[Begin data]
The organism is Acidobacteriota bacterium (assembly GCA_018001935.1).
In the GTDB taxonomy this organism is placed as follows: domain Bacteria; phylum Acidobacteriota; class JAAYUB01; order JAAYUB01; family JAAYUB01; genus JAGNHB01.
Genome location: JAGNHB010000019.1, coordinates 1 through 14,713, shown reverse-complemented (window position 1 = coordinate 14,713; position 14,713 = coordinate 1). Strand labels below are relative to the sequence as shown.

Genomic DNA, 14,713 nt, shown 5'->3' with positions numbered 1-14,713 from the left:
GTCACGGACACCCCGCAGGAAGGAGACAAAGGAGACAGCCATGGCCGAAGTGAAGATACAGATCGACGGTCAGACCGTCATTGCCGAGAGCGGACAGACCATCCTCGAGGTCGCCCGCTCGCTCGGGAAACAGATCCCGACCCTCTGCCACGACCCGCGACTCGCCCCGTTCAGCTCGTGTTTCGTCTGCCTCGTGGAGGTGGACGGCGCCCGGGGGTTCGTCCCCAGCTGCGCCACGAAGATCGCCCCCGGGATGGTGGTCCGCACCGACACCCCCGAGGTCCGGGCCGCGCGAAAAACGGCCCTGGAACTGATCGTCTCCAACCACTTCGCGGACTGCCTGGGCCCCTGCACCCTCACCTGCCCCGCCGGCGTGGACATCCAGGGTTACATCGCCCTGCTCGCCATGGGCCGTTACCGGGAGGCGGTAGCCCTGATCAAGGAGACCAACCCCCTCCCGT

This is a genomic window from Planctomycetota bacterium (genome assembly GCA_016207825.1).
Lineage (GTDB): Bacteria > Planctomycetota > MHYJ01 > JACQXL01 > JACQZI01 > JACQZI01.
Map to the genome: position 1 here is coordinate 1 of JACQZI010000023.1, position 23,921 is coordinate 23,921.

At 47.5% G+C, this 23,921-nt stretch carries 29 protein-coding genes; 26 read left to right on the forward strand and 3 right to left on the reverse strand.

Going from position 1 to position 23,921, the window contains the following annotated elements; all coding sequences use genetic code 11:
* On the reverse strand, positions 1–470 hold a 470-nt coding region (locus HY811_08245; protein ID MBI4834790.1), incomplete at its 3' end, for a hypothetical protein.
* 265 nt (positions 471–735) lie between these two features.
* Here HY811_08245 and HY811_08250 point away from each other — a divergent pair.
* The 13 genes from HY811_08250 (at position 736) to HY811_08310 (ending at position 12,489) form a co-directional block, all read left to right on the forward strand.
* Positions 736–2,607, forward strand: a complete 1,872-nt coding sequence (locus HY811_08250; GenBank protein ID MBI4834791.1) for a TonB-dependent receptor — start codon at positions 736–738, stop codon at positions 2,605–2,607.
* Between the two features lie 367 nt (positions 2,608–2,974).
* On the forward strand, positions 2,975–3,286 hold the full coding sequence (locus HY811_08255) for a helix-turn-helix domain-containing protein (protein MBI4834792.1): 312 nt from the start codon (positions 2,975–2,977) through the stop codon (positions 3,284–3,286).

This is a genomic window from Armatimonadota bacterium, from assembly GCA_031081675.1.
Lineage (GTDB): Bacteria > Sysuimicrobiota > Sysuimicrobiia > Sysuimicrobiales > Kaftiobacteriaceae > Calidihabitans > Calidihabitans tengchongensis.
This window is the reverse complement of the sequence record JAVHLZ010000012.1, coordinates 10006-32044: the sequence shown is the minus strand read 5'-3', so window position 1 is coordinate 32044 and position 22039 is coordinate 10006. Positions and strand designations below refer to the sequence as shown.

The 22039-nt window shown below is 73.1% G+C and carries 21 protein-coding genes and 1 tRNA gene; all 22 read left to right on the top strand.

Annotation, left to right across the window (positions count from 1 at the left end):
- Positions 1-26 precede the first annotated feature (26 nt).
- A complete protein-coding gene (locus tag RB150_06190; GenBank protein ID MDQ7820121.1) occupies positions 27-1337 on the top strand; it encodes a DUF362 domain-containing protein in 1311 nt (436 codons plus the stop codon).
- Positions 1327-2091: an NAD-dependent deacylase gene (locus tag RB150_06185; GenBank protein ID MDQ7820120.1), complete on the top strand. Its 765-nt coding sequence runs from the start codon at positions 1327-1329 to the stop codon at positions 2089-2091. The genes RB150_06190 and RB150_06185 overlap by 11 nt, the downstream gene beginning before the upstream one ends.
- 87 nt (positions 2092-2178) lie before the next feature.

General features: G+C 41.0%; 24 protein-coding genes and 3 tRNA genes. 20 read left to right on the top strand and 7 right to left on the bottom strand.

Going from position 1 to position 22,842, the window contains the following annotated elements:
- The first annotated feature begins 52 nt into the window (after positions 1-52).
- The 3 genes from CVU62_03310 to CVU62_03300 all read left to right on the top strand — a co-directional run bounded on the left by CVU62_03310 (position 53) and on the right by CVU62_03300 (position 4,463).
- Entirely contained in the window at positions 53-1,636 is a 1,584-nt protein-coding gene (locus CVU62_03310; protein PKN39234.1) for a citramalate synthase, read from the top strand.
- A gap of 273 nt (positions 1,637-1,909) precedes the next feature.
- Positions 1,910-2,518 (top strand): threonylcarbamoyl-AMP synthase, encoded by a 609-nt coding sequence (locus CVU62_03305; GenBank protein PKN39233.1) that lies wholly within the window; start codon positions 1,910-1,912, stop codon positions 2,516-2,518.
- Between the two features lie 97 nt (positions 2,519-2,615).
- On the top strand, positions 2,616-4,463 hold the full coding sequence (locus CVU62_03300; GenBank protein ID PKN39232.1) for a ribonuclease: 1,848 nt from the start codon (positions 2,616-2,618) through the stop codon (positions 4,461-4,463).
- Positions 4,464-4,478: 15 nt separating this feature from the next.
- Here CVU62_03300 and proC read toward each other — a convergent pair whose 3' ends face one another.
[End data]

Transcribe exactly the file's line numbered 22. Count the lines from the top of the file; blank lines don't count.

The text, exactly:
Annotation, left to right across the window (positions count from 1 at the left end):